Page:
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October 2012

Reporter: Sherri Stone

Sherri StoneStone is a medical social worker with hospice. She is learning about fiction writing, but is also collaborating with her hospice chaplain on a book about the hospice experience. This is her second year with ACFW and first writer’s conference. Visit her online: Website or Facebook.

Presenter: Kathy Ide

Kathy IdeIde has been a published author since 1989 and a professional freelance editor since 1998. She is the author of Polishing the PUGS: Punctuation, Usage, Grammar, and Spelling (tips for writers) and is the founder and coordinator of two groups for editorial freelancers: The Christian PEN: Proofreaders and Editors Network and the Christian Editor Network. Visit her website.

Presenter: Cindy Woodsmall

Cindy WoodsmallWoodsmall is a New York Times best-selling author who has written seven novels, four novellas, and Plain Wisdom, a work of nonfiction coauthored with her dearest Old Order Amish friend, Miriam Flaud. She’s won the Fiction Book of the Year, Reviewer’s Choice Award, and Inspirational Reader’s Choice Contest, as well as been a finalist for the Christy, Rita, and Carol awards. Visit her online or at Facebook.

Continuing Education 1: Basic Fiction Techniques: The Creative and The Practical

A couple in conflictCindy Woodsmall and Kathy Ide made a great tag team presenting practical and creative elements of fiction writing in their ACFW conference class Basic Fiction Techniques: The Creative and The Practical.

Starting strong is most important. A writer must know the backstory but share only what is needed to make readers bond with the characters. Begin with immediate conflict to hook readers and draw them into the story. Some openings to avoid:

  • weather
  • a dream
  • description of a scene or character
  • the character alone with her thoughts
  • a situation where all is well and everyone is happy and at peace


The character arc continues in the story’s middle with characters changing as a result of what’s happening. This change and the story elements should follow a logical progression and escalate naturally. Writers build conflict in the story’s middle by:

  • adding to the existing situation (a sub plot)
  • adding something that affects the character—make them pay
  • adding unexpected consequences, raising the stakes


Finish line imageEndings should be powerful, not anticlimactic, but believable. Strong writers avoid endings in which:

  • everyone, or no one, is happy
  • nothing, or no one, changes
  • the bad guy wins and evil triumphs
  • surprise endings readers couldn’t have predicted (weave in clues throughout your story)
  • anything that goes against a Christian worldview
  • a coincidence or miracle that solves everything—“Fiction should make sense.”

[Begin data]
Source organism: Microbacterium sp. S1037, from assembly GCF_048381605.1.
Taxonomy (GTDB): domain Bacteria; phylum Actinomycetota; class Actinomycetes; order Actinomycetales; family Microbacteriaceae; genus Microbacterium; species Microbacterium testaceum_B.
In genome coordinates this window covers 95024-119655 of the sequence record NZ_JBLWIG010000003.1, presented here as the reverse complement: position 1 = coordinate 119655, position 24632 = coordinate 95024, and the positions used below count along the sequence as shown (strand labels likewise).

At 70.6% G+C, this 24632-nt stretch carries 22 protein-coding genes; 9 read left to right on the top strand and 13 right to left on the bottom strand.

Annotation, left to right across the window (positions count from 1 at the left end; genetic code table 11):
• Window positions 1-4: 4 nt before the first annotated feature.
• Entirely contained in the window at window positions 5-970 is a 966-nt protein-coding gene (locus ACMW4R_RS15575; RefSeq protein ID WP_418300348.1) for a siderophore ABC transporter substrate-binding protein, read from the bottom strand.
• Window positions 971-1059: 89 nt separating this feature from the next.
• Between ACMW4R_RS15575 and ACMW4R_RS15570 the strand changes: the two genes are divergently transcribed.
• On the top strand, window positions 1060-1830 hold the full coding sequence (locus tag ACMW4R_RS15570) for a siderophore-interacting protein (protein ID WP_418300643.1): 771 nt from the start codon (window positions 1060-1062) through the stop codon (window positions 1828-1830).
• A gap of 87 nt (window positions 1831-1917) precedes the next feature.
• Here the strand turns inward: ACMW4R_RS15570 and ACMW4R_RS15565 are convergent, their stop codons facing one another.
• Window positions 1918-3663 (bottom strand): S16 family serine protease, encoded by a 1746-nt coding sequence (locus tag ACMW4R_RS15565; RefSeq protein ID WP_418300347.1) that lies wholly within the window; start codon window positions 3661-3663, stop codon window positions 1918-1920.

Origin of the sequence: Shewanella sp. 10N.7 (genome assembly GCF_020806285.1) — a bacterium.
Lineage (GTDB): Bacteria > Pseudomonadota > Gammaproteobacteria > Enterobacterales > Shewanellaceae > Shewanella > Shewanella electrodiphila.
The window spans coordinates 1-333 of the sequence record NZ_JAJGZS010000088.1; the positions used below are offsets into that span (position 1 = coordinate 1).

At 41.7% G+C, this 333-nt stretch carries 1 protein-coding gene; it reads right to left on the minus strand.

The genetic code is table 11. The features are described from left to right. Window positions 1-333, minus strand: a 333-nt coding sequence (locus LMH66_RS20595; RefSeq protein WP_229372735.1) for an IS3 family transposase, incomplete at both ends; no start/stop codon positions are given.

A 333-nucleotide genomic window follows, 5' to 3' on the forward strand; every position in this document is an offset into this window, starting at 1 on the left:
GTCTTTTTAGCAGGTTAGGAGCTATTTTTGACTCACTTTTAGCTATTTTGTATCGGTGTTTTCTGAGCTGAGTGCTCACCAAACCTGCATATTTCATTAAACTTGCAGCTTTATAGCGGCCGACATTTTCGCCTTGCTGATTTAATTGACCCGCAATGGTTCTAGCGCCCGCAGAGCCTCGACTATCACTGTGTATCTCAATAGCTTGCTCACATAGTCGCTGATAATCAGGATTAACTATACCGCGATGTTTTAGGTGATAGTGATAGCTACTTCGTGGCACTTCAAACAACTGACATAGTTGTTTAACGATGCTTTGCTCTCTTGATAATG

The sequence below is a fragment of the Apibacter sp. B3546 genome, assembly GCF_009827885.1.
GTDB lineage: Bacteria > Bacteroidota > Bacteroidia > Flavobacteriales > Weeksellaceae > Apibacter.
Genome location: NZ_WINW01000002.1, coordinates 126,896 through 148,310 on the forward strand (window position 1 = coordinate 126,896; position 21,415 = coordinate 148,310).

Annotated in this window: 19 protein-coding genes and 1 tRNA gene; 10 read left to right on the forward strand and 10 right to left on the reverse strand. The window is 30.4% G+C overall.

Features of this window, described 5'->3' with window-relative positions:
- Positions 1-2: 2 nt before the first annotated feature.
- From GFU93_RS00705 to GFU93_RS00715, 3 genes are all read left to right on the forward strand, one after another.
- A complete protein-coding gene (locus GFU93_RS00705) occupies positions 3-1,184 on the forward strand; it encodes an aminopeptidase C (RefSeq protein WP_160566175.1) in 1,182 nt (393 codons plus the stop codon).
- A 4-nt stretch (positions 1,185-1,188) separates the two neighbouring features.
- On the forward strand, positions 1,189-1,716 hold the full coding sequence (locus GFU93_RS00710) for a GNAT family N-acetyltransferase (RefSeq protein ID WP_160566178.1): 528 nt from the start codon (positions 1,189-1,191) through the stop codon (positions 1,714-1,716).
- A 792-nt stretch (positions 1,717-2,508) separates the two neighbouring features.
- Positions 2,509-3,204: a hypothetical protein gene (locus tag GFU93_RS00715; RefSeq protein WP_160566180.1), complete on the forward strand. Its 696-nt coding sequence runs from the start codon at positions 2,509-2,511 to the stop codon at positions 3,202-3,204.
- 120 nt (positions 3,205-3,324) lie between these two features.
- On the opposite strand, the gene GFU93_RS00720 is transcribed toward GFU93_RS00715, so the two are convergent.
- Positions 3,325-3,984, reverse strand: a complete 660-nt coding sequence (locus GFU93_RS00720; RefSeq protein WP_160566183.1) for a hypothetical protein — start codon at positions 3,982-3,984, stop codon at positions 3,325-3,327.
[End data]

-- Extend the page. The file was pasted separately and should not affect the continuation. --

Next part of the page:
Dialogue moves the story forward. Every line of dialogue should do at least one of the following:

  • establish tone or mood
  • • reveal something about your character
  • • disclose motivation
  • • advance the plot

The more tasks your dialogue accomplishes the more powerful it is. With strong dialogue, a writer can make characters vulnerable and flawed, which makes them likeable. Even the villain should have a tiny spark of good that leads readers to feel conflicted about him. Dialogue should show the character wanting something readers can identify with because they want the same things.

To strengthen dialogue, make every word count. Eliminate small talk. Complete thoughts, minimize interruptions, and address questions. Avoid using dialogue for information dumps; instead, fill in only needed information in small increments, adding tidbits as they become integral to the story.

Dialogue should be interspersed with narrative that may include:

  • POV character’s thoughts
  • the POV’s observations of his surroundings and other people
  • interruptions
  • other characters speaking

Tips for checking dialogue:

  • read it out loud
  • have someone else read it to you to see how they interprete your words
  • choose one character and read all his lines at one time to see if the voice stays consistent
  • picture an actor playing your character—does the dialogue fit?
  • use names sparingly


Every scene should advance the plot and have a goal, motivation, and conflict. Writer’s can accomplish this by:

  • adding unwanted confrontation
  • introduce new solution that reader questions. Is it attainable?
  • give character some fun but foreshadow an upcoming obstacle
  • have an old fear about to become a present reality
  • add a life crisis

Characters and POV

Each scene should be told from one POV. Head-hopping is moving from one POV to another without a scene break, confusing readers, and slowing down the story. Use POV to create tension and conflict by having your character say one thing and feel or think another. To change POV, create a scene break and introduce a new POV by mentioning your character’s name first, then stay there until the end of that scene. To decide which POV to use, choose the character who has the most to lose in the scene. Cindy and Kathy agree the best writing is a combination of planning and pantsing. Write from your heart, polish with professionals, and remember for Whom you write.

Couple in conflict image courtesy of David Castillo Dominici/

Finish line image courtesy of Toa55/


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